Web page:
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April 11, 2014

Using SSH Key-pairs to better secure connections to remote servers - Windows

Posted on April 11, 2014  •  4 minutes  • 793 words
Table of contents

This article shows how to set up a SSH key pair to allow you to log into servers in a quick, simple and secure way from your Windows Laptop or PC. It’s certainly worth doing if you log onto remote servers regularly.

What is an SSH key-pair?

I get asked this question a lot at work, and the concept is a little bit strange if you’re new to it. A key-pair is a pair of keys which are generated at the same time by a cryptographic algorithm. They only work with each other and each key-pair is unique. A Public Key is useless without the Private Key, and this goes on your remote host, and is perfectly secure to do so.

Keys and Locks

You could think of the Public Key as a physical padlock on a door, where everyone is able to see the lock, but nobody can unlock it. Your unique private key - that you keep safe in your pocket - is the only key able to unlock the padlock. The lock is useless to anyone without the correct key.

Once your key is used with the lock, the lock becomes open and you’re able to gain access.

The process

What happens is when your client sends a connection request to the server that contains the Public Key, the server responds with an encrypted challenge request using the shared Public Key information. Your client decrypts the challenge message and responds back to the server. The secure connection is then established if the response matches the Public Key.

Key-pairs are more secure than passwords as they’re much much harder to attack via brute force. The Private Key is never transmitted to the remote host, so it can never be compromised. They’re also more convenient, as Public Keys can be saved upon your remote hosts for reuse, removing the need to manually authenticate.

Generating and using a Public/Private Key Pair on your PC


Download and install Putty.

Tip 🚀

PuttyGen is located in C:\Program Files (x86)\PuTTY\puttygen.exe by default. Usually a shortcut to PuttyGen will not have been created on installation.

Generating a Public/Private Key Pair

  1. Run PuttyGen (location shown above)

  2. Click Generate and follow the on screen instruction to move the mouse around in the blank box. What this is doing is building a new strong unique key-pair based on the movements of your mouse. Your key will now appear in the Key field. Don’t close the window.

  3. Copy the script below and paste into notepad

1PUBLIC_KEY="ssh-rsa AAAAB3NzaC1yc2EAAAABJQAAAQEAxwKhgtc86xumFtEBCyQa7kRo718BFeRMwSSRuoGMTXq8D8yMbgx7NcJJCS04gdLTbFAVhj1KX+zCIli9LOVnR5q0BgjOYfTC4lk97tA2puxJ7MMw3yf6MbuP4QIB4qKLf/GfU08Gj2oukZgN/PP8DTYxVIozYi08tae2D+qlT2+3GiwKY23VkAZ3LebKc+hvbubN7BD6BK1qGS+ctBZTdtqOAi8ZyM65GmoWqxiUqi7ZvkvcOsINFARpL406ZZbRzZONitINVU7qTfi2BxIIV14TM9FgoSUathAxa6XGrOz2wOjvjZcfI9n63HXBU/fEnovEn4Z1WZX/KDtRyTEEaQ== rsa-key-20140411"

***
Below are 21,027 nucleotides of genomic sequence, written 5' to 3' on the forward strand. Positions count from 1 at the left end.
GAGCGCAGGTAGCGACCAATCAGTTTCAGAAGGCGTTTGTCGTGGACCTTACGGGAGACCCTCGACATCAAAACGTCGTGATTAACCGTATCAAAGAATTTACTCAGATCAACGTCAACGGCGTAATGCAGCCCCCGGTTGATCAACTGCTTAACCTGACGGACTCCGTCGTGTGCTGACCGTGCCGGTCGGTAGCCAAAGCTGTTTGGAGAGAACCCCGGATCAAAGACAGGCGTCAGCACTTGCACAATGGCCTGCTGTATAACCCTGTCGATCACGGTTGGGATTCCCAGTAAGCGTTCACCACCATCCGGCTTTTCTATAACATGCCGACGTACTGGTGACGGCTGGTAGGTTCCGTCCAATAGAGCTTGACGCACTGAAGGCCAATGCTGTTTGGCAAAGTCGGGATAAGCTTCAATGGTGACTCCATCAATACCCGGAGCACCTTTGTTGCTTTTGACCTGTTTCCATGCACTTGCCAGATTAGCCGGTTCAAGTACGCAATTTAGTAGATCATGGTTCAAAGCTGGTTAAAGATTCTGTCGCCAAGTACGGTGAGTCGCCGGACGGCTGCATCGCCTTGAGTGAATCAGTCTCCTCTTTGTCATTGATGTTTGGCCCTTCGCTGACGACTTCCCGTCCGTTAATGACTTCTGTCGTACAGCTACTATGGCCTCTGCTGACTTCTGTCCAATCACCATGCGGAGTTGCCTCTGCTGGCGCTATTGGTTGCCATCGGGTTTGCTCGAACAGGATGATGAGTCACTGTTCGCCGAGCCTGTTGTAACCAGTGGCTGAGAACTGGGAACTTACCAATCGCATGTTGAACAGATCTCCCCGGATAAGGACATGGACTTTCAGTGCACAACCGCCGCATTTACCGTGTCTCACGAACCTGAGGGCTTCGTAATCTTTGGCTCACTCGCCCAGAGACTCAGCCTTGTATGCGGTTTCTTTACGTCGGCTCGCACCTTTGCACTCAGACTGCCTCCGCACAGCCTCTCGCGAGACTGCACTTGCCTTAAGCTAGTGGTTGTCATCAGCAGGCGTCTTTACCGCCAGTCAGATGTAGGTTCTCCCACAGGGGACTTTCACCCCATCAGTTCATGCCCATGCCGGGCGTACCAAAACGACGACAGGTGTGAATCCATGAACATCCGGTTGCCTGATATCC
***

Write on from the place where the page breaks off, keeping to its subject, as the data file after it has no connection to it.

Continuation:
2if [[ ! -d "$HOME/.ssh" ]]; then mkdir "$HOME/.ssh"; fi && \
3echo "$PUBLIC_KEY" >> "$HOME/.ssh/authorized_keys" && \
4chmod 600 "$HOME/.ssh/authorized_keys" && \
5chmod 700 "$HOME/.ssh/"

What does the script do?

Line 1: First of all it sets a variable containing your Public Key
Line 2: A check is performed to see if there’s an .ssh directory and creates it if there isn’t one already
Line 3: The Public Key is placed into the remote hosts’ authorized_keys file
Line 4 & 5: Finally, secure permissions are applied to the files and directories

  1. Be sure to replace the contents of the PUBLIC_KEY variable with the contents of your Public Key

  2. Copy your script to your clipboard

  3. Log on to a server with your password, and paste your script into the terminal

  4. Going back to your PuttyGen window, now save your Private Key. Name and save your Private Key carefully. You should not share this key with anyone else, or they will be able to act as you and log onto your remote hosts!

Using Public and Private Keys with Putty

If you want to automate logging into servers, you can use your new keys to allow instant access - without having to type in your username and password every time. In regards to security, this can have benefits and drawbacks. The main drawback is that anyone with access to your laptop will be able to log into servers as you. This means locking your machine when you are away from it becomes even more important. It does however mean that obtaining your server password is very difficult for malware or other methods.

  1. Open up your standard Putty window

  2. Navigate to Connection > SSH > Auth

  3. On this tab, enter the location of your Private Key under Private Key file for authentication:

  4. Navigate to Connection > Data

  5. On this tab, enter your Linux username under Login Details

  6. Navigate back to Session, type in a name for your new settings under Saved Sessions, and click Save

Once this has been completed, you should be able to simply type in an IP or hostname and click Open to automatically log you in! without entering a username or password!

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